1 Kings 2:1-4 (New Living Translation)
As the time of King David’s death approached, he gave this charge to his son Solomon: “I am going where everyone on earth must someday go. Take courage and be a man. Observe the requirements of the Lord your God, and follow all his ways. Keep the decrees, commands, regulations, and laws written in the Law of Moses so that you will be successful in all you do and wherever you go. If you do this, then the Lord will keep the promise he made to me. He told me, ‘If your descendants live as they should and follow me faithfully with all their heart and soul, one of them will always sit on the throne of Israel.’”
If you look up “last words of famous people” online, a long list of sites will pop up. Presidents, movie stars, writers, criminals, heroes. Why do last words have such power? It seems as if the final utterance of a person should recap, consolidate, or serve as a capstone for that person’s life. In a This American Life broadcast on public radio, host Ira Glass said, “This is what we want from last words: a kind of summing up of who the person is.”
Often, however, that is not the case. The last words of Bing Crosby, that great singer of the mid-20th century, were reportedly: “That was a great game of golf, fellas.” (Not exactly a summary of his life.) Or the questionably authentic final words of 19th century author Oscar Wilde: “Either that wallpaper goes, or I do.”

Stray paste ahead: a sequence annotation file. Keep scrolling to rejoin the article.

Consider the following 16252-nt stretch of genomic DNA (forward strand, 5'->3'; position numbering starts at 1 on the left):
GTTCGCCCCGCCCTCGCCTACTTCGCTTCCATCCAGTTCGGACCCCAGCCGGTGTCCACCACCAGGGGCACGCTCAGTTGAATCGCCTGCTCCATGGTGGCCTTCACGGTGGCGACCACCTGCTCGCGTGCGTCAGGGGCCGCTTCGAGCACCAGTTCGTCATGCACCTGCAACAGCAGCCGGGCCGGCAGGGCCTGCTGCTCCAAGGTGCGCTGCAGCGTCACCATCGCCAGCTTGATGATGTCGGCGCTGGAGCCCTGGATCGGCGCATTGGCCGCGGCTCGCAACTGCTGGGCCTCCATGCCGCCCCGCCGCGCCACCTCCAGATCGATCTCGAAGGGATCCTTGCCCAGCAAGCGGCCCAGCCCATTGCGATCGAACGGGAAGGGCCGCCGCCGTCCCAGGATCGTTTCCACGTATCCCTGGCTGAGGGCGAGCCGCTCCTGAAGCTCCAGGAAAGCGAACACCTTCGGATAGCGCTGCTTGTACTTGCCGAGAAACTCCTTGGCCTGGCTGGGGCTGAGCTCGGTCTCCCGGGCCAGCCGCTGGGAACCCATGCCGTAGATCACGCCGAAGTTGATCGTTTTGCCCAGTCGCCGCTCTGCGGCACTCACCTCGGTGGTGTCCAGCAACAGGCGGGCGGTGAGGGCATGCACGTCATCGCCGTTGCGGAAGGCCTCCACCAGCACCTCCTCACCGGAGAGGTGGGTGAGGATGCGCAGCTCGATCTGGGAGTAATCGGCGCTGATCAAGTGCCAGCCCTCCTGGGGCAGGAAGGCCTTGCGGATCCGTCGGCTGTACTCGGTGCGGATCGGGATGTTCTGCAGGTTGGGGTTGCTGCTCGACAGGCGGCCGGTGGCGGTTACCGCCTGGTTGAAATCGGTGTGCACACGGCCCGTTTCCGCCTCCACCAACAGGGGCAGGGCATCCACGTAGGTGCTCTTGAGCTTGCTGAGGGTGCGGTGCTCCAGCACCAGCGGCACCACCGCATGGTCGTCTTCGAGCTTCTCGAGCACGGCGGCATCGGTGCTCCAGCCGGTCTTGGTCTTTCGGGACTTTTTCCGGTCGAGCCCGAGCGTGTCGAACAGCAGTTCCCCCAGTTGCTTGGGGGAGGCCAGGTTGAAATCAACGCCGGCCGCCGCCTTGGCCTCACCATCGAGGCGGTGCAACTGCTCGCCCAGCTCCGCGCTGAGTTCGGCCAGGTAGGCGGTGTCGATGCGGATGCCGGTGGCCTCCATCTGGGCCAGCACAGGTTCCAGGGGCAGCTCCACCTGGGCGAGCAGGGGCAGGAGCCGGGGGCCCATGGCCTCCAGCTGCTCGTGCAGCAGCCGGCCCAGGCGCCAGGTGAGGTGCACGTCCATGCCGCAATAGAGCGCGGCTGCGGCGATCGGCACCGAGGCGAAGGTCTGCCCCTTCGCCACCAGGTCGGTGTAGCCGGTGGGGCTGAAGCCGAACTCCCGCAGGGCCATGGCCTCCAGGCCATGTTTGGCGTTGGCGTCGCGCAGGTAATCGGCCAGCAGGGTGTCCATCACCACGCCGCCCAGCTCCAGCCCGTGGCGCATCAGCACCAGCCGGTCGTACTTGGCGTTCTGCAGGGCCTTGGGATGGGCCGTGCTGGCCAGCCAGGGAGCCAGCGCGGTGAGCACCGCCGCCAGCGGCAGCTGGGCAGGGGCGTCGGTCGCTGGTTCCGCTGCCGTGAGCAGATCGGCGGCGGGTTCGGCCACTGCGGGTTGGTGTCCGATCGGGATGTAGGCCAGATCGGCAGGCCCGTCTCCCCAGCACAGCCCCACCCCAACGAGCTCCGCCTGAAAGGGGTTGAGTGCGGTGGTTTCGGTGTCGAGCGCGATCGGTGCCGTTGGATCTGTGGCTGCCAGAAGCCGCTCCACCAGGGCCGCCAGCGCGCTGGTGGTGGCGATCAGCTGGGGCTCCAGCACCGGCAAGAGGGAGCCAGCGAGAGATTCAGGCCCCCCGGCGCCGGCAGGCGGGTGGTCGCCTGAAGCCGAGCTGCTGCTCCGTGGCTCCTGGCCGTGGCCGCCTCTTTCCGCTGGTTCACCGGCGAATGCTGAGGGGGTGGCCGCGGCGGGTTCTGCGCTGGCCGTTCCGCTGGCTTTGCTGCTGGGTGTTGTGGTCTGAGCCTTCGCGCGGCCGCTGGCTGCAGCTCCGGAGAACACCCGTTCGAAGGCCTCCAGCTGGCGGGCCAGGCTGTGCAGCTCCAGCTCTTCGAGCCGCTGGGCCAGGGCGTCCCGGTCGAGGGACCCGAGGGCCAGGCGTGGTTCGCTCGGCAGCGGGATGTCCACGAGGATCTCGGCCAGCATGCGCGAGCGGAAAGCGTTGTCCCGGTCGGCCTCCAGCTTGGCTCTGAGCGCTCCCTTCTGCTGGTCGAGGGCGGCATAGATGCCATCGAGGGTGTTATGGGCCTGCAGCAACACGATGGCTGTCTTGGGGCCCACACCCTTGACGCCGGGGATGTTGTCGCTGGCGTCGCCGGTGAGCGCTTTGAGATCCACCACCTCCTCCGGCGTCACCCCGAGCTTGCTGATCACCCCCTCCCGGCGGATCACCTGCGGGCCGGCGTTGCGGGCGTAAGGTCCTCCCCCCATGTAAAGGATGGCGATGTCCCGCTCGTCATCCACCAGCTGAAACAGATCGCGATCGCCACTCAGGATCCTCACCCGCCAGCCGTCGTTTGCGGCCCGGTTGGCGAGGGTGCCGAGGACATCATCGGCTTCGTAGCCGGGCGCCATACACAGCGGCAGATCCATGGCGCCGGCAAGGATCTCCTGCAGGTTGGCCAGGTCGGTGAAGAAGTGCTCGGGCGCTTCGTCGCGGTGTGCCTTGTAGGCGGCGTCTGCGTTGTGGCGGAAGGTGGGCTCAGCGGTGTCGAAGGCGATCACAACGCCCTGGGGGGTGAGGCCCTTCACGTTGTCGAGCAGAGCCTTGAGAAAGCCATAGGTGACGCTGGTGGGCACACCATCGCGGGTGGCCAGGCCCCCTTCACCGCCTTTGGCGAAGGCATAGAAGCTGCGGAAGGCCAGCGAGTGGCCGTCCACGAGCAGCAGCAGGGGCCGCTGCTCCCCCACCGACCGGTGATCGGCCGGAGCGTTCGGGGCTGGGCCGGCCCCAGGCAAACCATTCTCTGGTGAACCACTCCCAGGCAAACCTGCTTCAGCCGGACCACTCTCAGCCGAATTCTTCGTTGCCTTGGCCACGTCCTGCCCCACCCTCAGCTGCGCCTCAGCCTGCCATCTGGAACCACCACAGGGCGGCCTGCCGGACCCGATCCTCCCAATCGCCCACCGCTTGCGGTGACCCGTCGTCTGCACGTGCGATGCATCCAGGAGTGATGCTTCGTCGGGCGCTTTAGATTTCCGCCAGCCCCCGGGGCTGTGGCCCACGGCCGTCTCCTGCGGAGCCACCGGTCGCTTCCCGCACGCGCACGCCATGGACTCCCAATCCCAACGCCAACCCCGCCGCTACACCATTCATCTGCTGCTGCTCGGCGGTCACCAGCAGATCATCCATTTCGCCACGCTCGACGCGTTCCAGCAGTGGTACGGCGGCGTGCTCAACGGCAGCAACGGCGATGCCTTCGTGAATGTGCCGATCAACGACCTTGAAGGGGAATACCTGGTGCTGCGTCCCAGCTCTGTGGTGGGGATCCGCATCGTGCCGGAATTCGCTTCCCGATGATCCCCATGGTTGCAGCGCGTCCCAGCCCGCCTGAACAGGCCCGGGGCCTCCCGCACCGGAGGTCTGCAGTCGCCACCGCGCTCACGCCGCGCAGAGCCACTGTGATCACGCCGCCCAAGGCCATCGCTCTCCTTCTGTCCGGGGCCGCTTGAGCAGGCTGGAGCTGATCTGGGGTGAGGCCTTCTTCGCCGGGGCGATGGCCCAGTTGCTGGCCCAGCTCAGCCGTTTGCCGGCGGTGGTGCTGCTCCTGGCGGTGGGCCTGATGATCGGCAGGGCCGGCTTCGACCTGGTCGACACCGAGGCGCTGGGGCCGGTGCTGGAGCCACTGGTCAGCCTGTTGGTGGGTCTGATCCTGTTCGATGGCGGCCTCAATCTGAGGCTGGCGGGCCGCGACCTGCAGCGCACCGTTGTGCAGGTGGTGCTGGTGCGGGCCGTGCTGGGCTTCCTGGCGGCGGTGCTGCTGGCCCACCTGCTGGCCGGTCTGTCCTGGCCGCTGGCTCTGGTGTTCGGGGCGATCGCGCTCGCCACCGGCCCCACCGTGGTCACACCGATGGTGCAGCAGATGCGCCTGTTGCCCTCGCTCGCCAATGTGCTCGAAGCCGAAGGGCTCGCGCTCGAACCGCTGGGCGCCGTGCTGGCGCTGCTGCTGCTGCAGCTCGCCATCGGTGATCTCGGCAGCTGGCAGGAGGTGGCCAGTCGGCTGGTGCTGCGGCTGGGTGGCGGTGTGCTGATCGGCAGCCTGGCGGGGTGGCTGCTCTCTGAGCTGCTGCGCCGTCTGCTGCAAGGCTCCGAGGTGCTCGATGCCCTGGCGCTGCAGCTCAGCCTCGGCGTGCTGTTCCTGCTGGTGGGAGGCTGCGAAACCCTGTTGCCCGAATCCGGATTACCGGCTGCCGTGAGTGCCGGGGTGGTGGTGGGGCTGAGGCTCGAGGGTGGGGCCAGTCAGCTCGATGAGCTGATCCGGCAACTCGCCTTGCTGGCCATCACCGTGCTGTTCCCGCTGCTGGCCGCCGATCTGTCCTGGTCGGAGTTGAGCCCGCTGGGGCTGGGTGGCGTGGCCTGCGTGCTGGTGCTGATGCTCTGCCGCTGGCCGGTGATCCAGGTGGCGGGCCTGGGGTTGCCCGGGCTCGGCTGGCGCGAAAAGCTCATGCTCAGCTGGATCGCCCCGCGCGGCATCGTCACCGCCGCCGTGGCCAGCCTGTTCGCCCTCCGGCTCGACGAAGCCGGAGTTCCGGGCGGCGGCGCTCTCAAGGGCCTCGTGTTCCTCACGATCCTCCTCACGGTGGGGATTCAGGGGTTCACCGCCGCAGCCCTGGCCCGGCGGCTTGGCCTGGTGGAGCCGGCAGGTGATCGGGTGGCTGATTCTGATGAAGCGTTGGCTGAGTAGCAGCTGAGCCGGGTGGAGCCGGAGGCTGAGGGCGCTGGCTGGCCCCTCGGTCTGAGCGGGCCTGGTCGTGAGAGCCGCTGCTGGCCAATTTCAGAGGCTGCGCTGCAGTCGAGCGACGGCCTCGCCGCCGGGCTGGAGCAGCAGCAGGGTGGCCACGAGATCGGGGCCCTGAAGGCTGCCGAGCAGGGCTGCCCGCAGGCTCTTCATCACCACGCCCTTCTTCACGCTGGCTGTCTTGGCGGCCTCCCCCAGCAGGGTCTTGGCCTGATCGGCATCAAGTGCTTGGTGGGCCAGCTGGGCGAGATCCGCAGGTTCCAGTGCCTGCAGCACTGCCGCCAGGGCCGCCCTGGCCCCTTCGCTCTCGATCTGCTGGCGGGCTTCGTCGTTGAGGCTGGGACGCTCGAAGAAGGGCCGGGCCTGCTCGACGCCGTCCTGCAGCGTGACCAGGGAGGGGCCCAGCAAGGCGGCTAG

But, sometimes, last words do speak volumes about who a person has been. John Wesley was the pastor who started the movement that became the Methodist Church. On his deathbed, he sang this hymn: “I’ll praise my Maker while I’ve breath; and when my voice is lost in death, praise shall employ my nobler powers. My days of praise shall ne’er be past, while life, and thought, and being last, or immortality endures.”
We’re told that as King David’s life drew to an end, he gave to his son Solomon the words of comfort, guidance, and warning in today’s reading. It was the advice of a loving father, a wise man, a great king. And, most importantly for David, it was also the advice of a life-long servant of the God of Israel — a man who had made many mistakes, but who had always fallen back on the love of the God he served.
If you could choose your last words on earth, what would you like them to be?